James Augusta Aloysius Joyce (2 February 1882 – 13 January 1941) was an Irish novelist and poet , considered to be one of the most influential writers in the modernist avant-garde of the early 20th century. Joyce is best known for Ulysses (1922), a landmark work in which the episodes of Homer's Odyssey are paralleled in an array of contrasting literary styles, perhaps most prominent among these the stream of consciousness technique he perfected. Other major works are the short-story collection Dubliners (1914), and the novels A Portrait of the Artist as a Young Man (1916) and Finnegans Wake (1939). His complete oeuvre also includes three books of poetry, a play, occasional journalism, and his published letters.
A Portrait of the Artist as a Young Man - Wikipedia, the free en A Portrait of the Artist as a Young Man is a semi-autobiographical novel by James Joyce , first serialised in the magazine The Egoist from 1914 to 1915, and published first in book format in 1916 by B. W. Huebsch , New York. The first British edition was published by the Egoist Press in February 1917.
Ulysses is a novel by the Irish author James Joyce . It was first serialised in parts in the American journal The Little Review from March 1918 to December 1920, and then published in its entirety by Sylvia Beach in February 1922, in Paris. One of the most important works of Modernist literature , [ 1 ] it has been called "a demonstration and summation of the entire movement". [ 2 ] "Before Joyce, no writer of fiction had so foregrounded the process of thinking." [ 3 ] Ulysses chronicles the passage of Leopold Bloom through Dublin during an ordinary day, 16 June 1904 (the day of Joyce's first date with his future wife, Nora Barnacle ). [ 4 ] Ulysses is the Latinised name of Odysseus , the hero of Homer 's poem Odyssey , and the novel establishes a series of parallels between its characters and events and those of the poem (e.g., the correspondence of Leopold Bloom to Odysseus, Molly Bloom to Penelope , and Stephen Dedalus to Telemachus ). Ulysses (novel)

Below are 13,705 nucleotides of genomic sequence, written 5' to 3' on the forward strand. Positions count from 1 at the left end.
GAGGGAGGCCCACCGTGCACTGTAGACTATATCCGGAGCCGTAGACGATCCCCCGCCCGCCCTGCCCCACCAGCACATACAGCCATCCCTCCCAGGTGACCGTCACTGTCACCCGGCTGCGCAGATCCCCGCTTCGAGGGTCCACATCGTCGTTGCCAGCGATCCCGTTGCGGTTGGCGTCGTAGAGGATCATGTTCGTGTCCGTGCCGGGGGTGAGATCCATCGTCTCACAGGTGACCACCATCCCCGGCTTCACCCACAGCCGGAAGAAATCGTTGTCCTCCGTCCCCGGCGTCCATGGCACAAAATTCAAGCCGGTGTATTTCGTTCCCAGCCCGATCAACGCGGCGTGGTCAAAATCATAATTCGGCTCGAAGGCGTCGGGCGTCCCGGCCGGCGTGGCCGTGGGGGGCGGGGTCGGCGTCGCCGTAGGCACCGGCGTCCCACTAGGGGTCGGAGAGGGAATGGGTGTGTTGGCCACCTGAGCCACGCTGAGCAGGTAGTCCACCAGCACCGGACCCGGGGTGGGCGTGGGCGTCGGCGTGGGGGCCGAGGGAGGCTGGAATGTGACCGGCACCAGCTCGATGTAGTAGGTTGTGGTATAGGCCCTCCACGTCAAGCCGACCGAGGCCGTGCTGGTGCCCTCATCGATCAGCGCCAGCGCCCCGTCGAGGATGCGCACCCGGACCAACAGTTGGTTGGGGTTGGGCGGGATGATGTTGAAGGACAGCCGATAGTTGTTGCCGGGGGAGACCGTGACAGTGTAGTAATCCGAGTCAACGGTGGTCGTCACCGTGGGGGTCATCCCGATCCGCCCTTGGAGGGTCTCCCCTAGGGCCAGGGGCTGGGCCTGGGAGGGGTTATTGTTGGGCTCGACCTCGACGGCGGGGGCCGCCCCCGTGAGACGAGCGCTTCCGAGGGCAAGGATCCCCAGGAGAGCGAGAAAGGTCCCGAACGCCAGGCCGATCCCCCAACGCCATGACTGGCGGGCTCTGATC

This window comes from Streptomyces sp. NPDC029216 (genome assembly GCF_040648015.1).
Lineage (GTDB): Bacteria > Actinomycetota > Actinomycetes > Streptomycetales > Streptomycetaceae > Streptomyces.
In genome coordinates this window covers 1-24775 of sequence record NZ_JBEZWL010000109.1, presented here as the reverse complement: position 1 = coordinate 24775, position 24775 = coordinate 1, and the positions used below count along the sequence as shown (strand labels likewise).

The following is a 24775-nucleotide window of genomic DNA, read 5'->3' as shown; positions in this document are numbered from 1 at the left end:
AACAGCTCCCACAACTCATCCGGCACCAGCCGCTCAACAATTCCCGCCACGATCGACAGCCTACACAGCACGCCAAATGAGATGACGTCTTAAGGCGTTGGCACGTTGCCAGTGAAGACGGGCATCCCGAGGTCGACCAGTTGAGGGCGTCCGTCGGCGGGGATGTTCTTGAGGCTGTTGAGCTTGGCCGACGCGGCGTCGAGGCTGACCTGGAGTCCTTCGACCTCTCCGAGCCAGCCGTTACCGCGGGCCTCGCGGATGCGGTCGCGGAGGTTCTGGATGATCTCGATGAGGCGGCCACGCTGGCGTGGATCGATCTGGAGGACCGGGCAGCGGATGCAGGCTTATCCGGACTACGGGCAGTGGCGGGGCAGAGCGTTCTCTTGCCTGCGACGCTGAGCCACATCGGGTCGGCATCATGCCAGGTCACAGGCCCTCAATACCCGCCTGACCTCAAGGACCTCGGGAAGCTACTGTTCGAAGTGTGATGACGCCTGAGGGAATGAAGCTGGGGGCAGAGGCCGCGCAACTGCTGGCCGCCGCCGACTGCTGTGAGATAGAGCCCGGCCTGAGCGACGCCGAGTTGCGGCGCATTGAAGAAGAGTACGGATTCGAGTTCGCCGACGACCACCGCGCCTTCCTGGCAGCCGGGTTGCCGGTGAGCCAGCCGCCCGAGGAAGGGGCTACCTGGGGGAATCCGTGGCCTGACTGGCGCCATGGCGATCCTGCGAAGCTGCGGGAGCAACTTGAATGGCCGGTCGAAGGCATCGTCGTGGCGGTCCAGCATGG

The summer evening had begun to fold the world in its mysterious embrace. Far away in the west the sun was setting and the last glow of all too fleeting day lingered lovingly on sea and strand, on the proud promontory of dear old Howth guarding as ever the waters of the bay, on the weedgrown rocks along Sandymount shore and, last but not least, on the quiet church whence there streamed forth at times upon the stillness the voice of prayer to her who is in her pure radiance a beacon ever to the stormtossed heart of man, Mary, star of the sea. The three girl friends were seated on the rocks, enjoying the evening scene and the air which was fresh but not too chilly. Ulysses (novel)/Chapter 13
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